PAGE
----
And so, with no fanfare and with nothing in particular occurring to highlight the event, my 40-year love affair with the wooded hills of far northern New Hampshire came to an end. We knew it would eventually happen: Sally and I had both reached our 70s, and the annual 3,000-mile drive from Oregon in the spring and back in the fall was seeming longer and harder for me each year. Still, we thought we had the time and luxury to plan the last trip the way we wanted it to occur. Reality intervened in January 2009, when Sally suffered a s stroke. In medical terms, it wasn't "major," but left her with weakened muscles that made walking awkward and made getting up and down from chairs and beds, getting in and out of vehicles, etc., difficult. This posed some problems even in our home in suburbia, but seemed like a major liability at our "camp" where there wasn't a square foot of level terrain to be found, where every move you made was either "up" or "down, and where even getting to the outhouse was an adventure in walking. It seemed like it was time to move on in a different direction.
The End - and The Beginning
Sally's folks bought our New Hampshire "Camp" in 1947, and it occupied a big place in her childhood. I made my first visit in 1969, and there were only a couple years in the next 40 when I failed to get there, at least for a short visit. Until they were off on their own, our kids spent portions of each year on The Hill - usually for weeks before and after my all too brief vacations. We had a lot of history, memories and emotions invested in the place. It was hard to think about giving it up.
"Giving it up," in our case, really meant passing the property on to someone else. Both of our kids were on the West Coast, and it seemed unlikely that either would ever be in a position to visit New Hampshire regularly. And property needs care. Although our cabin and land were left on their own for half of each year, our (minimal) house repairs, garden plantings, and field mowing were enough to show people that the land was "occupied." We had been blessed with 60 years of almost no vandalism, but times change. Personal business in Oregon had kept us away from The Hill all of 2008; in that one season of no field mowing, 4-wheelers had found our camp apparently "abandoned," had taken down part of our protective stone wall, and had driven through our gardens and far down the field and into the woods. A friend who hunts on our land found the damage, and erected barriers on several occasions, but each time he came back he found they had been removed. It was clear that, if we weren't going to be able to be there, we had to make definite provisions for the future.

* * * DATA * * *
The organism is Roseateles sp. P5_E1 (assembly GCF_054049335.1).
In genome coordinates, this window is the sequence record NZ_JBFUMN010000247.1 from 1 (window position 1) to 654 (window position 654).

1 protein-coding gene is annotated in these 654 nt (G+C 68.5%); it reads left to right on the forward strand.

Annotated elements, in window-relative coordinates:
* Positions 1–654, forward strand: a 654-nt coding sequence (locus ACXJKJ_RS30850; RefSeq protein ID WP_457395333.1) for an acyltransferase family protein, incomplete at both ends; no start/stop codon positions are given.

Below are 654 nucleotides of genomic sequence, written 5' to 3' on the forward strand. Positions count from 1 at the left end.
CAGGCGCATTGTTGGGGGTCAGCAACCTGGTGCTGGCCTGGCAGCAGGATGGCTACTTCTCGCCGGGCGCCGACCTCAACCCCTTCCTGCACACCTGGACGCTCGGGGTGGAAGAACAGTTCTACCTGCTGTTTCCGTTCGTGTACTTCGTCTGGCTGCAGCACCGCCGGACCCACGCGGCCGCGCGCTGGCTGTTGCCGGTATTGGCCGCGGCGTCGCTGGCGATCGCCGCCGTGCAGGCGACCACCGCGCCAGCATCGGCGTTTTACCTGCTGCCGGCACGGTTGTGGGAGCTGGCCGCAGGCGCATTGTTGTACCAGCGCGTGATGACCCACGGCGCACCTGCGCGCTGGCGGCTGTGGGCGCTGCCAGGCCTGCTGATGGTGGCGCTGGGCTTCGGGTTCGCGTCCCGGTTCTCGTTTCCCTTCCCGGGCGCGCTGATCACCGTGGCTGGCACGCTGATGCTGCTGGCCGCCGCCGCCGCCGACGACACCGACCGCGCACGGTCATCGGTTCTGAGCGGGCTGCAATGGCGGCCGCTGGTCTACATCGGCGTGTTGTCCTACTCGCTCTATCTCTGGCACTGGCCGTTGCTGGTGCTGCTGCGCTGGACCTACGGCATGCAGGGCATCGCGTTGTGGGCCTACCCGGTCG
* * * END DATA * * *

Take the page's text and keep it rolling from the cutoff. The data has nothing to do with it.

There was no question that we could find buyers for Camp, probably ones who would pay considerably more than the relatively low asking price for most North Country land. Why not? - 92 acres of isolated woodland, no neighbors, pretty good access if you had a vehicle with high clearance, a pretty good cabin if you didn't mind roughing it - in other words, the ideal private hunting camp where you could drink beer, play cards, tell stories, and occasionally go out and shoot at something. But we didn't want Camp to become a private hunting club. In the previous half-dozen years, we'd seen 2,000 acres of The Hill put behind locked gates, with "no trespassing" signs everywhere - land that had been privately owned, but to which access had never been denied to anyone willing to exercise good manners and follow a few rules. We couldn't bring ourselves to be parties to the further privatization of The Hill.
We considered donating Camp to a land trust but, although it was a "nice" property, private money was scarce and much of the land protection effort in the North Country was going into more significant acquisitions. Then, Sarah told us that Bruce, our nearest neighbor on The Hill, had expressed interest in buying Camp. He couldn't offer a lot, but he owned adjacent land, loved the area like we did, and shared many of our values regarding land use. It looked like a good way to go.
We probably could have taken care of the paperwork long distance, but both of us felt the need to get to Camp one more time, to say "good bye" properly. It took us two tries: we got as far as Pocatello, Idaho, in June, but I couldn't mentally cope with the after-effects of Sally's stroke, and we turned back. I was still apprehensive in August, but the need was still there, so we tried again. We made it; did a little clean-up in the cabin; salvaged a few special belongings; wandered around the field and forest; visited with longtime friends; put the shutters over the cabin windows; locked the door; drove out our forest track one more time; signed the sale papers; and headed West.
* * * *
Four years have gone by since we were last on Dummer Hill, but I continue to write about our experiences there. If you've seen my "Semi-rough" essays in the past, on the Condor Tales/Symbios website, then you know some of the story. But there's still more to write. We kept a daily journal at Camp. In it, we recorded: weather data; lists of birds, mammals, reptiles and amphibians seen; when plants bloom, and where; how the bugs were [usually bad, if we took time to mention them]; what we did that day; and - usually the highlight entries - "interesting events". I've been using the journal to write about Dummer Hill, either directly quoting from my observations, or (more often) wandering off on parallel tracks that compliment and/or expand on the original observations.
I think you might be interested in some of these notes, too. If you don't know New Hampshire's country "north of the notches", maybe I can convey to you some of the flavor of this very special but little-known region. If you are familiar with Coos County ["kooz" in Oregon, but "co-oss" in New Hampshire], I suspect you will be able to identify with the sights, sounds and feelings I have to share. If you are a North Country native, you may be interested in how someone from "away" [and, after forty-plus years, I realize that in many ways I'm still from "away"] views your backyard.
Check back regularly, as I offer to you my personal homage to one of my favorite places, New Hampshire's North Country.